• Frederick Loren, wary, paranoid and jealous of his conniving blonde wife Annabelle who wished he was dead
  • Annabelle Loren, who thought her husband was psychotic and the murderer of his previous wives ("He would kill me if he could")

Loren had rented the house, by mail correspondence, through the mansion's owner Watson Pritchard, one of the guests.

  • in fact, the house did seem spooked upon their arrival, with a slamming door and a falling chandelier. There were blood stains on the ceiling that dripped blood, a wine vat of acid in the cellar under a large trap door (the acid "destroys everything with hair and flesh, just leaves the bones"), moving walls and secret passageways, 'ghosts,' a severed head in Nora's suitcase, flickering gas lights, voices from disembodied heads, etc. Pritchard reminded everyone that the past murders in the house were not just ordianary but "wild, violent and different."
  • after a tour of the house led by Pritchard, Lance and young guest Nora Manning split off and explored the basement on their own. Lance entered a dark doorway leading to an empty room and found himself locked in. As the lights dimmed, Nora experienced a brief and frightful look at a black-garbed, wild-haired, female ghost who appeared from the shadows. Lance was discovered in the now-unlocked room, recovering from being struck on the forehead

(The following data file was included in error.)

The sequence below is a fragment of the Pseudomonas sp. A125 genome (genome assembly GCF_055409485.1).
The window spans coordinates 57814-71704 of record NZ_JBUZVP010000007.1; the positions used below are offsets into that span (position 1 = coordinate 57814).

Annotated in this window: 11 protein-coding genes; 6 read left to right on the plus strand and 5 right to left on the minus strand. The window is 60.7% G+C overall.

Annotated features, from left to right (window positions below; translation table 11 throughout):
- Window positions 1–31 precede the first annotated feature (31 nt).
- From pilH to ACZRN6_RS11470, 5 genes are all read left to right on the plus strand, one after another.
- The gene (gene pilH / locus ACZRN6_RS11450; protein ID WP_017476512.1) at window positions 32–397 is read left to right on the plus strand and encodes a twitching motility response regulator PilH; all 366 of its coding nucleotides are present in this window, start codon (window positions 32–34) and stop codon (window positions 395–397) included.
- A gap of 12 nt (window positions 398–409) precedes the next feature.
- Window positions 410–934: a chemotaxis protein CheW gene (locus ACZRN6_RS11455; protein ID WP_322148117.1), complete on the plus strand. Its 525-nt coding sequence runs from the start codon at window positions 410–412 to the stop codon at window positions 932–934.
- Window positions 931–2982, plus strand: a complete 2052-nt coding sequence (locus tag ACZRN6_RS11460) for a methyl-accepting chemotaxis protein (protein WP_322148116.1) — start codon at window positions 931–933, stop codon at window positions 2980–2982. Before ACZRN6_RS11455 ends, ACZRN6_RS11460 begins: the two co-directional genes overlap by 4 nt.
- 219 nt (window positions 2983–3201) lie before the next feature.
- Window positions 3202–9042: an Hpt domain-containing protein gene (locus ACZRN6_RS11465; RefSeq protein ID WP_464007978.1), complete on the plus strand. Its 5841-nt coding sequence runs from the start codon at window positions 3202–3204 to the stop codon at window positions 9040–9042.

• later at about 20 minutes to twelve-midnight, Lance and Nora snuck out together and returned to the cellar with candles. While Lance investigated the possibility of false walls in a different room, Nora was again menaced and frightened - with an effective jump-scare - by the mysterious female ghost-ghoul. She screamed before it scurried (or floated) off and disappeared. Just before midnight in the upper hallway, a hand from a figure behind her (the home's caretaker Jonas Slydes (Howard Hoffman)) covered Nora's mouth and entreated: "Come with us before he kills you."